Pulmonary Emphysema

Pulmonary Emphysema - David G. Morris and Dean Sheppard...

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21:396-403, 2006. doi:10.1152/physiol.00027.2006 Physiology David G. Morris and Dean Sheppard You might find this additional information useful. .. 54 articles, 33 of which you can access free at: This article cites http://physiologyonline.physiology.org/cgi/content/full/21/6/396#BIBL on the following topics: http://highwire.stanford.edu/lists/artbytopic.dtl can be found at Medline items on this article's topics Physiology . . Mice Medicine . . Pulmonary Emphysema Medicine . . Emphysema Physiology . . Lungs Physiology . . Pulmonary Circulation Physiology . . Capillary Bed including high-resolution figures, can be found at: Updated information and services http://physiologyonline.physiology.org/cgi/content/full/21/6/396 can be found at: Physiology about Additional material and information http://www.the-aps.org/publications/physiol This information is current as of August 23, 2010 . http://www.the-aps.org/. ESSN: 1548-9221. Visit our website at Society, 9650 Rockville Pike, Bethesda MD 20814-3991. Copyright © 2006 by the American Physiological Society. ISSN: 1548-9213, developments. It is published bimonthly in February, April, June, August, October, and December by the American Physiological ) publishes brief review articles on major physiological News in Physiological Science (formerly published as Physiology on August 23, 2010 physiologyonline.physiology.org Downloaded from
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the capacity of the chest wall to expand during inspira- tion and collapse during exhalation, thus limiting ven- tilation. Eventually, the loss of functional alveolar units leads to chronic respiratory failure, evidenced by low blood oxygen levels (hypoxemia), elevated levels of carbon dioxide (hypercapnia, hypercarbia, chronic res- piratory acidosis), and eventually death ( FIGURE 1 ). Abnormalities of the pulmonary circulation are also important in the pathogenesis and clinical physiology of patients with emphysema. The loss of alveolar cap- illary units and the compensatory vasospasm that occurs in the lung in response to chronic hypoxia cause increased resistance to blood flow from the right ventricle through the lungs to the left atrium. Interestingly, autopsy studies suggest that vascular remodeling, which results in increased resistance to pulmonary blood flow, precedes the development of hypoxia and appears be an integral part of the early disease process (35, 36). The molecular mechanisms of this process remain elusive, although recent animal studies, outlined below, are beginning to offer some glimpses into possible etiologies. In any case, chroni- cally elevated resistance to blood flow from the right ventricle causes pulmonary hypertension. Over time, if pulmonary arterial pressure rises beyond the capac- ity of the right ventricle to compensate, patients with emphysema may develop cor pulmonale or chronic right heart failure. Patients with cor pulmonale develop severe swelling, or edema, of the legs and an accumu- lation of fluid in the abdominal space, known as ascites. The pathophysiology of this syndrome is com-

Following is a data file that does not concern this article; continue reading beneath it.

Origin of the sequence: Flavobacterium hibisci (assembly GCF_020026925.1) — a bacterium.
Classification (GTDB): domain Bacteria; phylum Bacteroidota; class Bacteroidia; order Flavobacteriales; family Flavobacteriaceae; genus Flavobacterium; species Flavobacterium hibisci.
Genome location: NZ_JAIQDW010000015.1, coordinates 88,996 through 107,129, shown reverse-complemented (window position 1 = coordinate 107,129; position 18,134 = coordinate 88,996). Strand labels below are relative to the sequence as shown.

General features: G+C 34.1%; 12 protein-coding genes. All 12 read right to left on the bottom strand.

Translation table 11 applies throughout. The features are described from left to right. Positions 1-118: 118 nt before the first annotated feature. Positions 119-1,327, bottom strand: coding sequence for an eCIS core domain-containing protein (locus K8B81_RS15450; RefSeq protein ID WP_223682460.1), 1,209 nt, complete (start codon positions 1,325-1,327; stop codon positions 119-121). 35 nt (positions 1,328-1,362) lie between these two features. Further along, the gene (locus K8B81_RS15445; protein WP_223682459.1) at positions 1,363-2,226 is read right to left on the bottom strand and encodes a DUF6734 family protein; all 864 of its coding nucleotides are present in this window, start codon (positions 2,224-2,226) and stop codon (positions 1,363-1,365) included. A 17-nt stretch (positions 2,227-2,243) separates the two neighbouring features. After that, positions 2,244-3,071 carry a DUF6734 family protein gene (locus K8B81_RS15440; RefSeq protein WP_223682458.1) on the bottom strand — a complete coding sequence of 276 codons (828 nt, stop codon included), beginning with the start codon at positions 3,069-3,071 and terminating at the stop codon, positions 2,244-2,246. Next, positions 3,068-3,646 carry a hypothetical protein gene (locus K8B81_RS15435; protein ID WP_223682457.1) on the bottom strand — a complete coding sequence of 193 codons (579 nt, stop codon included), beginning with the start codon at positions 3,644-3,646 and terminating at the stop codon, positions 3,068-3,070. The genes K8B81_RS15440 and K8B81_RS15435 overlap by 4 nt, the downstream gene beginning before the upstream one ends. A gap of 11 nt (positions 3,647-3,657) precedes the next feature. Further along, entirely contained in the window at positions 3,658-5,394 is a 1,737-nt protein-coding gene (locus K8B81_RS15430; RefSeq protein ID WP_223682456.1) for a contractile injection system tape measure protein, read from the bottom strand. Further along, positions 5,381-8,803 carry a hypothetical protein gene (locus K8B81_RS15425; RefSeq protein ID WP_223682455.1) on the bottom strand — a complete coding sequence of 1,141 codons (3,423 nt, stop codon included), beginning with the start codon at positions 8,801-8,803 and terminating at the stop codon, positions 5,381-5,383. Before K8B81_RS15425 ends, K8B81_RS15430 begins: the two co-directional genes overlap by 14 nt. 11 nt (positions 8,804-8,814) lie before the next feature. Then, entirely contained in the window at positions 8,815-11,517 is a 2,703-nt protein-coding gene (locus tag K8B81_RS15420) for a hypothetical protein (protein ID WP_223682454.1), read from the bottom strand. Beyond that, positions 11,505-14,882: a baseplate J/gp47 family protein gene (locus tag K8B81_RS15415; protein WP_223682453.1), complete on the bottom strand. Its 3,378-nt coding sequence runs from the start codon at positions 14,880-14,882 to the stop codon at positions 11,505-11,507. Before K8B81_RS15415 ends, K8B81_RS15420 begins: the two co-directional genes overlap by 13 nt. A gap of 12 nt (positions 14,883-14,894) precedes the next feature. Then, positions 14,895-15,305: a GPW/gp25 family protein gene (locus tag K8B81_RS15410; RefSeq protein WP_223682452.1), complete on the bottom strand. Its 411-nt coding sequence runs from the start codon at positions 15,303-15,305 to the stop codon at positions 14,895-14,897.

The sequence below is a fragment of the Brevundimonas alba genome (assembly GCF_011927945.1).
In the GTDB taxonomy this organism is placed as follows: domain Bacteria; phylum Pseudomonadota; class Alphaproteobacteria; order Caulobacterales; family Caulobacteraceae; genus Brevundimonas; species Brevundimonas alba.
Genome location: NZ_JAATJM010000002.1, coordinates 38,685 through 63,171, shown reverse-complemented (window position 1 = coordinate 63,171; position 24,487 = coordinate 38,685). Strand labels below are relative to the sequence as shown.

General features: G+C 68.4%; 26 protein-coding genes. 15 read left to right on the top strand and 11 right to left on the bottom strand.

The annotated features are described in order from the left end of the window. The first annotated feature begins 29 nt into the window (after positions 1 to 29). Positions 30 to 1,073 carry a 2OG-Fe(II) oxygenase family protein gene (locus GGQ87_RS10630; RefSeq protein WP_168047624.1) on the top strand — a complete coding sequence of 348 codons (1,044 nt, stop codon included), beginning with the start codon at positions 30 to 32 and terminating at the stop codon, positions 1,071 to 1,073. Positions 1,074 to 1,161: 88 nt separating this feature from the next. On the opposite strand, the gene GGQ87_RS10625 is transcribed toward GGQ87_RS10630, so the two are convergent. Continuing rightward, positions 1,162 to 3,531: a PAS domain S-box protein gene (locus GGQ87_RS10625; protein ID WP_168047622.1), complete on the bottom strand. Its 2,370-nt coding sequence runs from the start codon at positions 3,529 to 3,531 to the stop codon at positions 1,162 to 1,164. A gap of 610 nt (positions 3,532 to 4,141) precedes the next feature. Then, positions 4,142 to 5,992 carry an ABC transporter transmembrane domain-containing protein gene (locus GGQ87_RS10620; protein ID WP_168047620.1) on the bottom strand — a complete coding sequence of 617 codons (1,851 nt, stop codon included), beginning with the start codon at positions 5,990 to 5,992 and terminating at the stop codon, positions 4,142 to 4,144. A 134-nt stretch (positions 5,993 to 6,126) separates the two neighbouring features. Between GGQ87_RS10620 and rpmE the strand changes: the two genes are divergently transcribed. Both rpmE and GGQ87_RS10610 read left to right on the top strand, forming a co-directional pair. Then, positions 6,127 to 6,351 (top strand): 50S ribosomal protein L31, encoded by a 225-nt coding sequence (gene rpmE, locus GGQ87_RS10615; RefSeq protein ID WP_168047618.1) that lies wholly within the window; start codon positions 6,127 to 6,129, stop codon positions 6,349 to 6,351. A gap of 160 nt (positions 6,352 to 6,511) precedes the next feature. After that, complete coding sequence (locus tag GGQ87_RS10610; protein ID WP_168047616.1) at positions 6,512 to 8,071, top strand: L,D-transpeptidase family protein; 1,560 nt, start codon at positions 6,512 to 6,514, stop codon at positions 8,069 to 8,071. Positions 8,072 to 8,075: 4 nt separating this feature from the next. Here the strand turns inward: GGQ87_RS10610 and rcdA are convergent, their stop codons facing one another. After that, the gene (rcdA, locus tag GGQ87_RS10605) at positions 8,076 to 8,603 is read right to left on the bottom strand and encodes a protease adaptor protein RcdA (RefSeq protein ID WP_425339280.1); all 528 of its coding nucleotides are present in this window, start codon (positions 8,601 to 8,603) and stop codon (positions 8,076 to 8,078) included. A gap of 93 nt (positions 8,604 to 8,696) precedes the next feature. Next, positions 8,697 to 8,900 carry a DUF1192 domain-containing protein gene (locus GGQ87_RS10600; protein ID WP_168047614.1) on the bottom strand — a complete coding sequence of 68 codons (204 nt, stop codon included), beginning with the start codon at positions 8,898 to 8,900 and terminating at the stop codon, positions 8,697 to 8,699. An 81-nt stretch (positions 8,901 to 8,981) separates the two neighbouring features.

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Pulmonary Emphysema - David G. Morris and Dean Sheppard...

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